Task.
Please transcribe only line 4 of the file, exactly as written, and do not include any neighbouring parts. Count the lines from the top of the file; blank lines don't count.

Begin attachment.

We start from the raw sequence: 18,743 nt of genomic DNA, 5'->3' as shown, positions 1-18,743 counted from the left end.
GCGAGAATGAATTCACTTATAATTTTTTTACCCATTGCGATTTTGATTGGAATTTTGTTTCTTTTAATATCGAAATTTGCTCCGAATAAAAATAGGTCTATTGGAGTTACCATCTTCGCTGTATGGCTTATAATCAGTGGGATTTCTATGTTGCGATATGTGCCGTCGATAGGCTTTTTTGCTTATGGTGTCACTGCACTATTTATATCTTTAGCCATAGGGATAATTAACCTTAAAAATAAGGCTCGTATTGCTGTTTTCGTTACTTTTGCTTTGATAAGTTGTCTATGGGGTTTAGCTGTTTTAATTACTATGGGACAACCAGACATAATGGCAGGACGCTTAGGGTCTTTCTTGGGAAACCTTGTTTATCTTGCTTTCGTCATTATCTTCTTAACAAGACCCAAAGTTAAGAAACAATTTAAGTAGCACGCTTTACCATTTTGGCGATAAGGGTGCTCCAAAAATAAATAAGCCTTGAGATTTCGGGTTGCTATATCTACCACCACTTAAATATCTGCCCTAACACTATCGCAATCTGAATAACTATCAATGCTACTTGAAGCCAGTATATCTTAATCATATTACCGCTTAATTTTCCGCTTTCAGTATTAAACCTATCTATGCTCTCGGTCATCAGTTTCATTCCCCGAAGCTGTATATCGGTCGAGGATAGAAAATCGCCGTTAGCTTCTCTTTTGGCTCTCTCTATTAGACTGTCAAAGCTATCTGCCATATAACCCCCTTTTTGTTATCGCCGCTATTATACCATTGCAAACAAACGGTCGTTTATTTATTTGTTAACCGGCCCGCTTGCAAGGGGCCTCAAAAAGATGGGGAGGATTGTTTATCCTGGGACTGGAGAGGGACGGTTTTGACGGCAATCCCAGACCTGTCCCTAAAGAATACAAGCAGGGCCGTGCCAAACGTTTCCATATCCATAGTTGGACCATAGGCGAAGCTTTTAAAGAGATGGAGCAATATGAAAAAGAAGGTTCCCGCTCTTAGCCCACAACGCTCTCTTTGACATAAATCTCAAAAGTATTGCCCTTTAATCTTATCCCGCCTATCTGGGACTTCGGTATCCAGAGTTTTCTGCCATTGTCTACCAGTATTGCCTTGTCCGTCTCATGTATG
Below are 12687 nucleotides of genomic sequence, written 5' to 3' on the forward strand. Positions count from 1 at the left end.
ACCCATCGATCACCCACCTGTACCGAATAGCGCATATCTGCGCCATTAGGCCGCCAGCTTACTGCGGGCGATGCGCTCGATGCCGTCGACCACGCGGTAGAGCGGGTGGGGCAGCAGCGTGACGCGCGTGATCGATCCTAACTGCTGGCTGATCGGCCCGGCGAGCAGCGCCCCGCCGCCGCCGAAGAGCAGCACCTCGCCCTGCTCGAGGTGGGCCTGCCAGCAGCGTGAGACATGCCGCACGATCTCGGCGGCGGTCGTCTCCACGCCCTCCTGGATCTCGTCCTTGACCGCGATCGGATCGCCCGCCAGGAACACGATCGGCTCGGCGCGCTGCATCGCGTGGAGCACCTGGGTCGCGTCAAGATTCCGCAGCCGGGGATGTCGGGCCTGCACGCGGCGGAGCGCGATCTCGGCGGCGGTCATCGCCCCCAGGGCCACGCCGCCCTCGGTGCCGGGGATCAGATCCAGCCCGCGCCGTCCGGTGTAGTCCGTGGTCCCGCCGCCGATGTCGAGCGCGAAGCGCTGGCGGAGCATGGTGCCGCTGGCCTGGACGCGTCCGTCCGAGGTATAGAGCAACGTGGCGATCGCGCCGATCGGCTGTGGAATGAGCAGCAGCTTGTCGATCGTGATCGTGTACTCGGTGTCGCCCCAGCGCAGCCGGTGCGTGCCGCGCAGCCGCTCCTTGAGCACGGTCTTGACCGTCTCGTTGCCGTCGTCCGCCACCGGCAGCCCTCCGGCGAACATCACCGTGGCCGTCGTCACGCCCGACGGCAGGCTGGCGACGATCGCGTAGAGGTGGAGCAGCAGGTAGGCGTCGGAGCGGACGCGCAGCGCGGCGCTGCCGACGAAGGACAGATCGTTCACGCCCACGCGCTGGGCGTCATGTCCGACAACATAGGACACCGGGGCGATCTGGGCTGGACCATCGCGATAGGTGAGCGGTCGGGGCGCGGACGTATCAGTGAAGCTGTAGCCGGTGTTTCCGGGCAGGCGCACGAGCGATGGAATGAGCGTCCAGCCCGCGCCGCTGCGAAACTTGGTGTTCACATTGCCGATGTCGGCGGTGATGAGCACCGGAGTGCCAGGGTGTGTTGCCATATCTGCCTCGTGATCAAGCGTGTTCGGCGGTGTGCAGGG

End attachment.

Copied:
ACCCATCGATCACCCACCTGTACCGAATAGCGCATATCTGCGCCATTAGGCCGCCAGCTTACTGCGGGCGATGCGCTCGATGCCGTCGACCACGCGGTAGAGCGGGTGGGGCAGCAGCGTGACGCGCGTGATCGATCCTAACTGCTGGCTGATCGGCCCGGCGAGCAGCGCCCCGCCGCCGCCGAAGAGCAGCACCTCGCCCTGCTCGAGGTGGGCCTGCCAGCAGCGTGAGACATGCCGCACGATCTCGGCGGCGGTCGTCTCCACGCCCTCCTGGATCTCGTCCTTGACCGCGATCGGATCGCCCGCCAGGAACACGATCGGCTCGGCGCGCTGCATCGCGTGGAGCACCTGGGTCGCGTCAAGATTCCGCAGCCGGGGATGTCGGGCCTGCACGCGGCGGAGCGCGATCTCGGCGGCGGTCATCGCCCCCAGGGCCACGCCGCCCTCGGTGCCGGGGATCAGATCCAGCCCGCGCCGTCCGGTGTAGTCCGTGGTCCCGCCGCCGATGTCGAGCGCGAAGCGCTGGCGGAGCATGGTGCCGCTGGCCTGGACGCGTCCGTCCGAGGTATAGAGCAACGTGGCGATCGCGCCGATCGGCTGTGGAATGAGCAGCAGCTTGTCGATCGTGATCGTGTACTCGGTGTCGCCCCAGCGCAGCCGGTGCGTGCCGCGCAGCCGCTCCTTGAGCACGGTCTTGACCGTCTCGTTGCCGTCGTCCGCCACCGGCAGCCCTCCGGCGAACATCACCGTGGCCGTCGTCACGCCCGACGGCAGGCTGGCGACGATCGCGTAGAGGTGGAGCAGCAGGTAGGCGTCGGAGCGGACGCGCAGCGCGGCGCTGCCGACGAAGGACAGATCGTTCACGCCCACGCGCTGGGCGTCATGTCCGACAACATAGGACACCGGGGCGATCTGGGCTGGACCATCGCGATAGGTGAGCGGTCGGGGCGCGGACGTATCAGTGAAGCTGTAGCCGGTGTTTCCGGGCAGGCGCACGAGCGATGGAATGAGCGTCCAGCCCGCGCCGCTGCGAAACTTGGTGTTCACATTGCCGATGTCGGCGGTGATGAGCACCGGAGTGCCAGGGTGTGTTGCCATATCTGCCTCGTGATCAAGCGTGTTCGGCGGTGTGCAGGG